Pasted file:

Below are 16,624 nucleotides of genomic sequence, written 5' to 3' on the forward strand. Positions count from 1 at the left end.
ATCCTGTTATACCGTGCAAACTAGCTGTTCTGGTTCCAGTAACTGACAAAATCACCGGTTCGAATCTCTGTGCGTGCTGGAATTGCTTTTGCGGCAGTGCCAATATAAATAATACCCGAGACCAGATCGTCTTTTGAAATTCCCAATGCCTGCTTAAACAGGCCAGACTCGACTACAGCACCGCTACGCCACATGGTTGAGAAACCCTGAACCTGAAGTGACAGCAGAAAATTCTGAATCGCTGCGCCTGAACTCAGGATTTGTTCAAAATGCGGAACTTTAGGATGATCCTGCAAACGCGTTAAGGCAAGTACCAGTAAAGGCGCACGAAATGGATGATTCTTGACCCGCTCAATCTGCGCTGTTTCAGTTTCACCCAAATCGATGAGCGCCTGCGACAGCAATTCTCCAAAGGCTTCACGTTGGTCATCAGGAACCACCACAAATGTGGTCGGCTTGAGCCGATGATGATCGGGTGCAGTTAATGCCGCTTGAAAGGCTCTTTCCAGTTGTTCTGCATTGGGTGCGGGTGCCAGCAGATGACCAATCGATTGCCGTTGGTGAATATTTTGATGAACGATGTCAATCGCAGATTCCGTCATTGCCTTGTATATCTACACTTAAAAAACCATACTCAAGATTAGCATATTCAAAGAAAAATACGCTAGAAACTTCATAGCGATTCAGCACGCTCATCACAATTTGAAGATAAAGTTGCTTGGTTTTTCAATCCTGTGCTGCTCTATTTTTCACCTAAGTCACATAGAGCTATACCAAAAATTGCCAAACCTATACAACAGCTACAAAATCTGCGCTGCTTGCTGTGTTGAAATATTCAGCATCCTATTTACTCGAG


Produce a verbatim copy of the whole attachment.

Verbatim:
Below are 16,624 nucleotides of genomic sequence, written 5' to 3' on the forward strand. Positions count from 1 at the left end.
ATCCTGTTATACCGTGCAAACTAGCTGTTCTGGTTCCAGTAACTGACAAAATCACCGGTTCGAATCTCTGTGCGTGCTGGAATTGCTTTTGCGGCAGTGCCAATATAAATAATACCCGAGACCAGATCGTCTTTTGAAATTCCCAATGCCTGCTTAAACAGGCCAGACTCGACTACAGCACCGCTACGCCACATGGTTGAGAAACCCTGAACCTGAAGTGACAGCAGAAAATTCTGAATCGCTGCGCCTGAACTCAGGATTTGTTCAAAATGCGGAACTTTAGGATGATCCTGCAAACGCGTTAAGGCAAGTACCAGTAAAGGCGCACGAAATGGATGATTCTTGACCCGCTCAATCTGCGCTGTTTCAGTTTCACCCAAATCGATGAGCGCCTGCGACAGCAATTCTCCAAAGGCTTCACGTTGGTCATCAGGAACCACCACAAATGTGGTCGGCTTGAGCCGATGATGATCGGGTGCAGTTAATGCCGCTTGAAAGGCTCTTTCCAGTTGTTCTGCATTGGGTGCGGGTGCCAGCAGATGACCAATCGATTGCCGTTGGTGAATATTTTGATGAACGATGTCAATCGCAGATTCCGTCATTGCCTTGTATATCTACACTTAAAAAACCATACTCAAGATTAGCATATTCAAAGAAAAATACGCTAGAAACTTCATAGCGATTCAGCACGCTCATCACAATTTGAAGATAAAGTTGCTTGGTTTTTCAATCCTGTGCTGCTCTATTTTTCACCTAAGTCACATAGAGCTATACCAAAAATTGCCAAACCTATACAACAGCTACAAAATCTGCGCTGCTTGCTGTGTTGAAATATTCAGCATCCTATTTACTCGAG